"Engagement" has become a huge workplace buzzword in recent years. Employers aim to have everyone from the C-suite to the entry-level frontlines engaged – or fully invested and participating – in the company's daily operations. But have you ever heard of being in-gaged?
The concept of "ingaged" leadership is outlined by Evan Hackel, a serial entrepreneur and former CEO of Tortal Training, in his book "Ingaging Leadership: 21 Steps to Elevate Your Business" (Motivational Press, 2016). The "I" in ingaged stands for "involved," said Hackel, who describes ingaged leadership as "a philosophy for leaders who believe that it is not enough to tell people what to do, but to involve their minds, hearts, creativity and emotions."
Traditionally, engaged leadership means involving everyone in the decision-making process. Ingaged leadership takes this one step further: Rather than simply giving everyone a part in the execution phase, ingaged leaders focus on gathering and using employee input in the planning and design of innovative strategies.
It's important that leaders get employees involved in decision-making by allowing them to contribute ideas when the company is looking to incorporate changes, said Hackel.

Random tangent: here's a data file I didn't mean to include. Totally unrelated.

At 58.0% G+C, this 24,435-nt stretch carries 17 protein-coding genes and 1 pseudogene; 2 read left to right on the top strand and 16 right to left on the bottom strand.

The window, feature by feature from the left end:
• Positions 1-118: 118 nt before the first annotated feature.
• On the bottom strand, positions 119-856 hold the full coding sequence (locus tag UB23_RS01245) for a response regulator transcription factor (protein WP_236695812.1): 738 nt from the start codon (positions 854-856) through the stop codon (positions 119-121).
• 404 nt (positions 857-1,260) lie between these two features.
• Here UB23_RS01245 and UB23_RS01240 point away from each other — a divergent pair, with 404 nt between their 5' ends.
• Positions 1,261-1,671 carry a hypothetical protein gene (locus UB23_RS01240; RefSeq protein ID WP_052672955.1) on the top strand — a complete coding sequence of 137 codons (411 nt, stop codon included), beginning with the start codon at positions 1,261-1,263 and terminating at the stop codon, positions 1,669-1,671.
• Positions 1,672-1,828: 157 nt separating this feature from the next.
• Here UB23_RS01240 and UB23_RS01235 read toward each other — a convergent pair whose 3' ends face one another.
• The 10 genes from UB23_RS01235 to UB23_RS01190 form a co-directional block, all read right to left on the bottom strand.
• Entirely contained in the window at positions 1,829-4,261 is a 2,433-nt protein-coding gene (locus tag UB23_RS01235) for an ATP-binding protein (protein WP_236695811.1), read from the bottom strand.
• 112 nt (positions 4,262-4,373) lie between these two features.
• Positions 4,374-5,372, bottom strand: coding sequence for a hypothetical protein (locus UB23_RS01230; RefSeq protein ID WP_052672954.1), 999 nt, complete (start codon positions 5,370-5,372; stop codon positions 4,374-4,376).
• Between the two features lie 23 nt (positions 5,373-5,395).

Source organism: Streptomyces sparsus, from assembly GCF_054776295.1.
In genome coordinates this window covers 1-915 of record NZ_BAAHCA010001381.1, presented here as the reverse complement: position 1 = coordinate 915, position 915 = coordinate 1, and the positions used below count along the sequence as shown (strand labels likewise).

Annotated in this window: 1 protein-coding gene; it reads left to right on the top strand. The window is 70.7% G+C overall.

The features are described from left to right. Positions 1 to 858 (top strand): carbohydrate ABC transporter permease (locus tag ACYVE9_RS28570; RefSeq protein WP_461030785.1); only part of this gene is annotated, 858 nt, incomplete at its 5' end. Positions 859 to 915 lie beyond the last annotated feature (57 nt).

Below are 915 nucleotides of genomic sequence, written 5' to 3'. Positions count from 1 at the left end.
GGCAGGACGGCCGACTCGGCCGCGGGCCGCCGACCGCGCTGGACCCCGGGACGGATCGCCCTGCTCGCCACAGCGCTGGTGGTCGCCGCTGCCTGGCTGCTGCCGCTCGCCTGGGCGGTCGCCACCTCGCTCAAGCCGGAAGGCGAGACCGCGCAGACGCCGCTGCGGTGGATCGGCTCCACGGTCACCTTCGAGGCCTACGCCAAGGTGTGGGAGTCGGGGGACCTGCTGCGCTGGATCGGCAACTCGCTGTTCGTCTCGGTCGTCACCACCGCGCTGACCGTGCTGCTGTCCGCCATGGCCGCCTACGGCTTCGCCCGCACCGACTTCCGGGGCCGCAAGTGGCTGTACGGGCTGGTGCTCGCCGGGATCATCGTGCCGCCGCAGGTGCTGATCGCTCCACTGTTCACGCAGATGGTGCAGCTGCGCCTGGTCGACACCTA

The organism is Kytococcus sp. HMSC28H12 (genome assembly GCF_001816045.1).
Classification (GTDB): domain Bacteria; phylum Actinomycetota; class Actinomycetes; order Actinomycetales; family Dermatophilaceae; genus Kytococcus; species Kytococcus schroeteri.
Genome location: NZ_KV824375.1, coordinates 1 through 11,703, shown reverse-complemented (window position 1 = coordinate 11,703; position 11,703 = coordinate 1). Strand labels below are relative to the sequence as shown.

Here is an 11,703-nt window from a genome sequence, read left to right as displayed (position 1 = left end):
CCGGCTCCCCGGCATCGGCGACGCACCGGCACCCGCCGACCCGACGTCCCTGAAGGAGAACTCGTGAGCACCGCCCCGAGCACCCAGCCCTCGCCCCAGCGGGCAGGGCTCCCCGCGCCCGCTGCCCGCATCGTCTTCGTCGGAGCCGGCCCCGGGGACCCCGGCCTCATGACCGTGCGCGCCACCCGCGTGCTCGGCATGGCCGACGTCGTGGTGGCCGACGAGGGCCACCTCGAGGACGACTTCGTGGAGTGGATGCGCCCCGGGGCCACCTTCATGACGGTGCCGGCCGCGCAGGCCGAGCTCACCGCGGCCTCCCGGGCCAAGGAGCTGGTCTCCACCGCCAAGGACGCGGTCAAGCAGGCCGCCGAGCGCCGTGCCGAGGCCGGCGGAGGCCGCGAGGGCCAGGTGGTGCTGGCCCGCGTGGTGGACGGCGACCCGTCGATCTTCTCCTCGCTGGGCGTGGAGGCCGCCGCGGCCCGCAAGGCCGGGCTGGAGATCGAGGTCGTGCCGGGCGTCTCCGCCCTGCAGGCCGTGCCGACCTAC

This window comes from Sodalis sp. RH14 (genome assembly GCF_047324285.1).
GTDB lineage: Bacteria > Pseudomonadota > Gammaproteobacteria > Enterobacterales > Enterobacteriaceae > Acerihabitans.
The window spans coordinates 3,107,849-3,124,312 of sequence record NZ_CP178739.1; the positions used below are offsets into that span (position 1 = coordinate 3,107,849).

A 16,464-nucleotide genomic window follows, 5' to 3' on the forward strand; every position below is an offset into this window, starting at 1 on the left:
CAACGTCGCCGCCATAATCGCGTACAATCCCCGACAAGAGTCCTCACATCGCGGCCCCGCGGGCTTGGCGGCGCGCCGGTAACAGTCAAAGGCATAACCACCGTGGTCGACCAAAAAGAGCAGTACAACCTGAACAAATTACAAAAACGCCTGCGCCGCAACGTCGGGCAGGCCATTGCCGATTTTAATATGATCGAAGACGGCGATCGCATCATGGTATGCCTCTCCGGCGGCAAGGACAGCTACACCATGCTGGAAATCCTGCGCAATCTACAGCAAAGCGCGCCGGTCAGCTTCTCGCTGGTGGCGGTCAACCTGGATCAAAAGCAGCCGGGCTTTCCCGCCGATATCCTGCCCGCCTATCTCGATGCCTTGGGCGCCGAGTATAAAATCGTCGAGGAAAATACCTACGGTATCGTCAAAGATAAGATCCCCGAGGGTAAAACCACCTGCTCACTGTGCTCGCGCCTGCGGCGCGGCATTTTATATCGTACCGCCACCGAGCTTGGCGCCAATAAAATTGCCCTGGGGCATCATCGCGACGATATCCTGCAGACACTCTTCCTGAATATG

After identifying what areas need to be improved, consult with employees who carry out the day-to-day activities. These employees will be the most familiar with the details of these problems and will be able to give insight on what causes problems, such as delays in processes, inefficiencies, etc.
Hackel noted that senior-level management tend to rely on executive reports and summaries that only give an overview of the issues, but valuable insights can often be gained by discussing issues with employees in the affected department.
By getting employees involved in these big decisions, leaders can increase employee motivation, loyalty and commitment to these initiatives. In simple terms, it will greatly decrease the number of disgruntled employees when implementing the changes.
Employees tend to be more accepting of a change they designed themselves than something that was forced upon them, Hackel said, and it results in greater cooperation across the board.
According to Hackel, some of the benefits of ingaged leadership include:
- Improved profits and growth
- Greater employee satisfaction and retention
- The ability to identify and solve issues faster
- A steady flow of better ideas from employees
- A more competitive, innovative and satisfying organization
As a leader, it is your duty to get your employees actively involved by communicating with them openly about the direction the company is headed, and then gather and utilize the input they give you to make informed decisions going forward.
"When you align people and create an organization where everyone works together in partnership, that organization becomes vastly more successful," Hackel told Business News Daily. "Think of a football team, where no players understand the upcoming play. Ingagement creates alignments for the team to perform."